Association Between Early Stress and the Development of BDD


Despite the strong association between BDD and impaired psychosocial functioning, greater perceived stress, and reduced quality of life, a question arises as to whether these individuals also have greater underlying stressors or traumatic experiences that may contribute to the development of BDD.

A semi-structured interview was conducted on 18 patients with BDD and 18 normal controls, between the ages 17 and 49 years [11]. It was found that those with BDD tended to have significantly more spontaneously occurring images that were negative, recurrent, and viewed from the observer perspective than the normal participants. That is, they were more likely to report distressing images related to being bullied or teased because of their appearance. This suggests that negative self-images may have developed early on in these individuals, thereby contributing to the development of BDD symptoms.

Beyond childhood events related specifically to appearance, early traumatic or stressful experiences in general, have been also shown to serve as risk factors in the development of BDD. The majority of those with BDD reported a history of childhood mistreatment (79 %), which included emotional neglect (68 %), emotional abuse (56 %), physical abuse (35 %), physical neglect (33 %), and sexual abuse (28 %) [12]. Further, all patients suggested that their traumatic experience preceded their BDD symptoms.

Another study also showed that on comparison with normal controls, individuals with BDD were more likely to experience traumatic events in childhood or adolescence. They reported significantly more physical and sexual abuse and a trend towards a higher rate of emotional abuse compared to controls [13]. A possible explanation for the association between early-life traumatic experiences and the development of BDD may be extrapolated from the experiences of survivors of sexual abuse. Survivors of sexual abuse have been shown to have a distorted view of their body, especially the body part that they associate with the abuse and often develop general dissatisfaction, shame, and hatred towards that body part [1315]. As such, it can be hypothesized that early-life traumatic experiences may shape a person’s negative core belief, instilling feelings of inferiority and deficiency, and thereby contributing to a negative perception of their appearance. This may in part explain the high rate of suicide attempts among those with BDD. In addition to the distress of the BDD symptoms themselves, it is recognized that individuals with a traumatic history are also more likely to have attempted suicide [12].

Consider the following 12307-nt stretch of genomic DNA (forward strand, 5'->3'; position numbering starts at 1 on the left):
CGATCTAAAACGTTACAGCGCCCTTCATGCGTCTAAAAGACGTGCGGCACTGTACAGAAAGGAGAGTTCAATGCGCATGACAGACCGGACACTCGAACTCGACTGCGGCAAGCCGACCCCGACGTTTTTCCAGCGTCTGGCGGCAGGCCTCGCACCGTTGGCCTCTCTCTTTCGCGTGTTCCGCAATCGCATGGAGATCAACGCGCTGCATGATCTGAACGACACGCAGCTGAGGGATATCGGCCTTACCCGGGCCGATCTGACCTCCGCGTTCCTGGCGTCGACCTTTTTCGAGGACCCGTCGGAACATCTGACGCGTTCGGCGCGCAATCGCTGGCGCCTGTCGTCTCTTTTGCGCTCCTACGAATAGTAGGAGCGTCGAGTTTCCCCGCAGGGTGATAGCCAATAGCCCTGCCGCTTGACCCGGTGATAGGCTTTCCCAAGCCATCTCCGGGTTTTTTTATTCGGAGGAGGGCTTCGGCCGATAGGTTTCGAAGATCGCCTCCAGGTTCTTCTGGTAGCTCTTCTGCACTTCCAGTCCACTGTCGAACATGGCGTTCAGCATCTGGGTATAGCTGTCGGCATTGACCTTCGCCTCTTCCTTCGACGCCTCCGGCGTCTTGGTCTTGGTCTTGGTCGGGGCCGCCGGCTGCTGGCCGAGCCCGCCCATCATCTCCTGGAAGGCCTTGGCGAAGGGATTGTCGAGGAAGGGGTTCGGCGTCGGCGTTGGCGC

Among the various environmental influences, the family arguably has the most profound impact on a child’s development. One review specifically examined the family environment in pediatric populations with obsessive-compulsive and related disorders [16]. Disorders considered to be in the obsessive-compulsive spectrum include BDD, trichotillomania (hair pulling disorder), skin picking disorder, and hoarding. A strong relationship was demonstrated between obsessive-compulsive disorders (OCD) and poor parental mental health, with greater symptoms of anxiety, stress, and depression in parents of those with OCD. In addition, parenting styles tended to induce conflicting control beliefs in children (i.e. perceived low levels of control over one’s life coupled with a desire for increased control). Further, there was a correlation between OCD and family dynamics (low family cohesion, family violence, and distress), familial emotional climate (higher levels of parental guilt, worry, and anger), and low levels of parental warmth. Again, these findings suggest that early-life experiences, especially within the family unit, are extremely important in a child’s cognitive and behavioral development. Further, negative or stress-inducing environments seem to increase the likelihood of developing obsessive-compulsive and related disorders.

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Sep 16, 2017 | Posted by in Dermatology | Comments Off on The Role of Stress in Body Dysmorphic Disorder